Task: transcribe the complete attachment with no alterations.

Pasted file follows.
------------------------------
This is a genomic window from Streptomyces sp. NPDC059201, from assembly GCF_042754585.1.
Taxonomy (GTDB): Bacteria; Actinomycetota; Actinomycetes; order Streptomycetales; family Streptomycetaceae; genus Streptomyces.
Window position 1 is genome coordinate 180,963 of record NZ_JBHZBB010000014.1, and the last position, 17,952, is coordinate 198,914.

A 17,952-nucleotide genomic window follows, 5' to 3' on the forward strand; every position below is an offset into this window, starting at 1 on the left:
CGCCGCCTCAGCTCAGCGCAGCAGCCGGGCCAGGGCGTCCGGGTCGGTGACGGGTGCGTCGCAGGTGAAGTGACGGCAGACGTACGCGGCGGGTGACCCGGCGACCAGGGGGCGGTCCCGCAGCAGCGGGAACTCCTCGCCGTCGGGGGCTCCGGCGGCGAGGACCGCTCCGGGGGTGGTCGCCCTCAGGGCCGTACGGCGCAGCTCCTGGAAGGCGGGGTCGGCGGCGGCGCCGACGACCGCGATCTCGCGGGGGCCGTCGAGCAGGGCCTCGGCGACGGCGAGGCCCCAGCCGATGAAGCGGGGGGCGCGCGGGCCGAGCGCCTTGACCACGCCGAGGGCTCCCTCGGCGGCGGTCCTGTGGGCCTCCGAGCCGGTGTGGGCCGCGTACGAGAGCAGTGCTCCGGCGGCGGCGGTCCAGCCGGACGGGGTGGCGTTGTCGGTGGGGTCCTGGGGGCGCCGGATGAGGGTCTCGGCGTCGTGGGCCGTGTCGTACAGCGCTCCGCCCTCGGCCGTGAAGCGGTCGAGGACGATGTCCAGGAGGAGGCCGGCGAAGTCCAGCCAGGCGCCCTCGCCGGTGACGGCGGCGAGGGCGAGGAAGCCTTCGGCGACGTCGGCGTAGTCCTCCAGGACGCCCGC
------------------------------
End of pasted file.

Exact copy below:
This is a genomic window from Streptomyces sp. NPDC059201, from assembly GCF_042754585.1.
Taxonomy (GTDB): Bacteria; Actinomycetota; Actinomycetes; order Streptomycetales; family Streptomycetaceae; genus Streptomyces.
Window position 1 is genome coordinate 180,963 of record NZ_JBHZBB010000014.1, and the last position, 17,952, is coordinate 198,914.

A 17,952-nucleotide genomic window follows, 5' to 3' on the forward strand; every position below is an offset into this window, starting at 1 on the left:
CGCCGCCTCAGCTCAGCGCAGCAGCCGGGCCAGGGCGTCCGGGTCGGTGACGGGTGCGTCGCAGGTGAAGTGACGGCAGACGTACGCGGCGGGTGACCCGGCGACCAGGGGGCGGTCCCGCAGCAGCGGGAACTCCTCGCCGTCGGGGGCTCCGGCGGCGAGGACCGCTCCGGGGGTGGTCGCCCTCAGGGCCGTACGGCGCAGCTCCTGGAAGGCGGGGTCGGCGGCGGCGCCGACGACCGCGATCTCGCGGGGGCCGTCGAGCAGGGCCTCGGCGACGGCGAGGCCCCAGCCGATGAAGCGGGGGGCGCGCGGGCCGAGCGCCTTGACCACGCCGAGGGCTCCCTCGGCGGCGGTCCTGTGGGCCTCCGAGCCGGTGTGGGCCGCGTACGAGAGCAGTGCTCCGGCGGCGGCGGTCCAGCCGGACGGGGTGGCGTTGTCGGTGGGGTCCTGGGGGCGCCGGATGAGGGTCTCGGCGTCGTGGGCCGTGTCGTACAGCGCTCCGCCCTCGGCCGTGAAGCGGTCGAGGACGATGTCCAGGAGGAGGCCGGCGAAGTCCAGCCAGGCGCCCTCGCCGGTGACGGCGGCGAGGGCGAGGAAGCCTTCGGCGACGTCGGCGTAGTCCTCCAGGACGCCCGC